Trump’s Election Commission Is Already Laying The Groundwork For Voter Suppression

They aim to make the constitutional right to vote a privilege.
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This week, Trump’s commission on voter fraud held its first investigative hearing. Already, it’s laying the foundation for voter suppression.

Almost 60 years ago to the day after the Voting Rights Act was signed into law by Dwight D. Eisenhower, President Trump’s commission met in New Hampshire to initiate the process of gradually unraveling one of our democracy’s most powerful legislative accomplishments.

<p><em>Kris Kobach, named the “King of Voter Suppression” by the ACLU, leads President Trump’s election commission.</em> </p>

Kris Kobach, named the “King of Voter Suppression” by the ACLU, leads President Trump’s election commission.

The “Presidential Advisory Commission on Voter Integrity” is led by Kansas Secretary of State Kris Kobach, and it consists of current and former politicians, lawyers, and bureaucrats, all of whom have a history of advocating for voter suppression. Kobach’s record may be the most troubling.

Mr. Kobach is the author of a law designed to preclude Kansans from voting in state and local elections if they registered at the DMV without providing proof of citizenship. If the rule had not been blocked by a county judge in Kansas, more than 17,000 legal American votes would have been tossed out.

Sham commission Vice-Chair Kobach also has a tendency to make up facts when it comes to election integrity. This past week, Kobach penned an op-ed in Breitbart attributing thousands of votes for Hillary Clinton and Maggie Hassan in the 2016 elections to voter fraud. He referenced New Hampshire’s same-day voter registration laws as the means by which these people allegedly voted illegally. Kobach’s claims were quickly debunked by experts who showed that the “voter fraud” Kobach had uncovered were likely New Hampshire college students legally using their home-state identification to vote.

Contrary to the claims of Kobach and the voter fraud commission, there is no actual evidence that suggests people vote illegally in elections, at least not nearly to the degree they claim. Between 2000 and 2010, 649 million votes were cast in general elections and there have been only 13 credible instances of voter impersonation. That’s a voter fraud rate of .0000002 percent. The math speaks for itself.

Voter suppression, however, is a very real threat to American democracy and its impact on our elections is proven by recent studies. Some of the most damaging voter suppression legislation in our country has come in the form of voter identification laws. Presenting photo identification may seem like a standard requirement to cast a vote, but more than 21 million Americans don’t have a government issued photo ID. Photo ID requirements would prevent roughly 11 percent of Americans from accessing the voter box.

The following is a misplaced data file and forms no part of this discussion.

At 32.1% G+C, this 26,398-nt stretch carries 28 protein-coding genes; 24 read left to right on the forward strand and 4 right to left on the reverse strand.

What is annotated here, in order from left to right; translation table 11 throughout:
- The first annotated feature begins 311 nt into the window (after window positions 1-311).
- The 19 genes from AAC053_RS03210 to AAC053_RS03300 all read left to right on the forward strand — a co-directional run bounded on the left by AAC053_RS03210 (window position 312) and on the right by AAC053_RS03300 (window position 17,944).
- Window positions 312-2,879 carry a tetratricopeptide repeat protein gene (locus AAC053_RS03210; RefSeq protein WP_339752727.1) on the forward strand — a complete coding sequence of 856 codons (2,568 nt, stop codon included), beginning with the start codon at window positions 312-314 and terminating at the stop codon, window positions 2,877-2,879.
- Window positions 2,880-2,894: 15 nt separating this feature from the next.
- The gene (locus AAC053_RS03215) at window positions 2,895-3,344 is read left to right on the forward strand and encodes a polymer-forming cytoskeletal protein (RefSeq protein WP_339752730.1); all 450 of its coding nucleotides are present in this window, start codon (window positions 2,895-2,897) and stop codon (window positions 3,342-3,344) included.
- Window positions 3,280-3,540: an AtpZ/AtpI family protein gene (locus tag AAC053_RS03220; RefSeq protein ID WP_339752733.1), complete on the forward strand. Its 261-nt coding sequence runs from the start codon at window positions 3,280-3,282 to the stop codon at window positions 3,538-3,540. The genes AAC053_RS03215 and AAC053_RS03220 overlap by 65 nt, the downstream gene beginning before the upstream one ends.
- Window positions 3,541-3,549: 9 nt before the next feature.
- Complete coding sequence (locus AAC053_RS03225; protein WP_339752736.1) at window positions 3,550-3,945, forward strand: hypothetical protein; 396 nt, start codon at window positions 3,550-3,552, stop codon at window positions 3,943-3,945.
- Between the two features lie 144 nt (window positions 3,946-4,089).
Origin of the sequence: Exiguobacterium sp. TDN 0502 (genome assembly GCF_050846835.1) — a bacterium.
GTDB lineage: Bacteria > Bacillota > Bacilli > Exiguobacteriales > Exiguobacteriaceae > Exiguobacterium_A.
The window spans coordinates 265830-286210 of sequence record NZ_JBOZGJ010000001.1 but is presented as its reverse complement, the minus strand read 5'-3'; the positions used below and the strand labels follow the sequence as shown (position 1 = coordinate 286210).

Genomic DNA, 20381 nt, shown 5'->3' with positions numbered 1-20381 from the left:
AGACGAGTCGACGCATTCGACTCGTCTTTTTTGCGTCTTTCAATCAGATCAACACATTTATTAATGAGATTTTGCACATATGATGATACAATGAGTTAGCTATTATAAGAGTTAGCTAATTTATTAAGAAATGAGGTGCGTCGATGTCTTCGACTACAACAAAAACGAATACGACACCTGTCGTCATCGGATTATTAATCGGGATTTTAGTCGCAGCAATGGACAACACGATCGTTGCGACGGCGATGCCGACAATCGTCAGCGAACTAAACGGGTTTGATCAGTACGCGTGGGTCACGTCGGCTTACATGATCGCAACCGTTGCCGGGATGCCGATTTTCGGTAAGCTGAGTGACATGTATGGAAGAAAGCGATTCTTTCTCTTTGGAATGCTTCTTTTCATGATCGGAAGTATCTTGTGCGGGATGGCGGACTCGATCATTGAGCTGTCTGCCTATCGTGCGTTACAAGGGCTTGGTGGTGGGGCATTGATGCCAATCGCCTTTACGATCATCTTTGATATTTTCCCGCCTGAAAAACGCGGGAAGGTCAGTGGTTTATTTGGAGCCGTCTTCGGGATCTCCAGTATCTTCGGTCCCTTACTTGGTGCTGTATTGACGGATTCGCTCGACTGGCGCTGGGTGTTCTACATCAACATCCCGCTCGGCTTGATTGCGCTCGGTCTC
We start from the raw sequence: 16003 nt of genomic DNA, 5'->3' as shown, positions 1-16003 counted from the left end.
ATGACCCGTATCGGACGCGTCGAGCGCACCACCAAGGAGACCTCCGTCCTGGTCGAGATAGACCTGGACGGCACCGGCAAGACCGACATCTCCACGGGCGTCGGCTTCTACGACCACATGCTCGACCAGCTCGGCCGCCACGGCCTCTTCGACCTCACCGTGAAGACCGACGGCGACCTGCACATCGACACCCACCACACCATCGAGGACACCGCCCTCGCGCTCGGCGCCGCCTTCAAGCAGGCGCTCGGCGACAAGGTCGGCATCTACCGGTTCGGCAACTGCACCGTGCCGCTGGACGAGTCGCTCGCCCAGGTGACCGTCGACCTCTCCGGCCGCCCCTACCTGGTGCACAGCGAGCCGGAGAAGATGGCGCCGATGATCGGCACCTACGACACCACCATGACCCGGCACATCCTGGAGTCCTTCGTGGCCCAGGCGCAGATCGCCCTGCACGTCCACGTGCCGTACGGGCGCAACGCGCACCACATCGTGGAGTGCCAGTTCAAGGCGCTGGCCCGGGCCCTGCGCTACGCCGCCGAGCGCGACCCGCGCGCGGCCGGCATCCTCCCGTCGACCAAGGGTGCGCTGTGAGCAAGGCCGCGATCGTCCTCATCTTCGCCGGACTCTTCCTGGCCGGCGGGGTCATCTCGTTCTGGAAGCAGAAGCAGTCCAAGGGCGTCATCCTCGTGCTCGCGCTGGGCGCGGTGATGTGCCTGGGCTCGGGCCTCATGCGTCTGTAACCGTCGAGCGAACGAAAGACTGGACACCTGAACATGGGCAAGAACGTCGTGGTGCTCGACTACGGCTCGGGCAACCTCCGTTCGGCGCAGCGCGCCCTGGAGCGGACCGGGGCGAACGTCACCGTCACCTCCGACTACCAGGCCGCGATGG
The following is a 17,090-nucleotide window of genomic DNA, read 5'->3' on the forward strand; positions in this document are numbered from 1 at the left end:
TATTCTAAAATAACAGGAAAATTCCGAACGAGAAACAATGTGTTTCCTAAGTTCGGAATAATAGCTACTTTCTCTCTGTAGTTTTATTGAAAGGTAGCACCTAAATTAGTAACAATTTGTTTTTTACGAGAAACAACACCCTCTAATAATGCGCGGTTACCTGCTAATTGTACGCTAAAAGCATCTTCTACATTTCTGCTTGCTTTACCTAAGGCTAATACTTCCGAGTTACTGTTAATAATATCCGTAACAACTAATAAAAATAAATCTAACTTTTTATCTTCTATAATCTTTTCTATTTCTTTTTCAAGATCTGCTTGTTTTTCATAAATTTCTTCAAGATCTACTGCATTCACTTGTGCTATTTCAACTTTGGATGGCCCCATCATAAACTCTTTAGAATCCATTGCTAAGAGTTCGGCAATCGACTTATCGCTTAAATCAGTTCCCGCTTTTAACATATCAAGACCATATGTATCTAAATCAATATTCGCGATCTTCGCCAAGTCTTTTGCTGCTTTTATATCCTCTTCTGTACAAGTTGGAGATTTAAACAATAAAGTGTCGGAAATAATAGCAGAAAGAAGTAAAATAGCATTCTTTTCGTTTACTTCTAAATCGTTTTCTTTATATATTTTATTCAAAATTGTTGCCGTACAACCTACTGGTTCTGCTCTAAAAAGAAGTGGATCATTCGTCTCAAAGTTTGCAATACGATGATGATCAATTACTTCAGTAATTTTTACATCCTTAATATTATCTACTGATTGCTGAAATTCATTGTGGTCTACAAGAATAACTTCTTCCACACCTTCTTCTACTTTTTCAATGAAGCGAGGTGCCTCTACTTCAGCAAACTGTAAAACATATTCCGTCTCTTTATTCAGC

Since 2011, 34 states have implemented voter ID laws, suppressing the votes of nearly 4 million Americans. The precedent for coded voter suppression laws is relatively new, as there were no laws requiring photo ID in this country before 2006.

But rather than working to ensure that all Americans have a fair opportunity to have their voices heard in our elections, Kobach and his sham voter fraud commission were hard at work this week setting a new precedent for voter suppression strategies.

John Lott, the author of the book More Guns, Less Crime, was empaneled by Trump’s sham commission to weigh in on how to solve America’s non-existent voter fraud problem. Mr. Lott proposed the implementation of criminal background checks for voters in order to “make sure the right people are voting.” This unconstitutional practice would discourage people from participating in our democracy and registering. Eligible citizens should not be shamed or condemned for past crimes for which they’ve served, rather they should be applauded for reentering society with a desire to have their voices heard in the electoral process.

One would think, given its name, that President Trump’s “Presidential Advisory Committee on Voter Integrity” would be put in place to mitigate the suppression of the American vote. That, however, is far from their goal. Instead, they aim to make the constitutional right to vote a privilege.

I was born and raised in Selma, Alabama, and it is now with great pride that I represent the historic city as their congresswoman. I have seen all my life the way the voter suppression can hinder not only a community, but an entire nation. The formation of Trump’s sham commission on “voter integrity” is only a preliminary step toward wide-reaching voter suppression legislation. We cannot allow that to happen.

I’m going to keep raising my voice, I’m counting on you to raise yours too.

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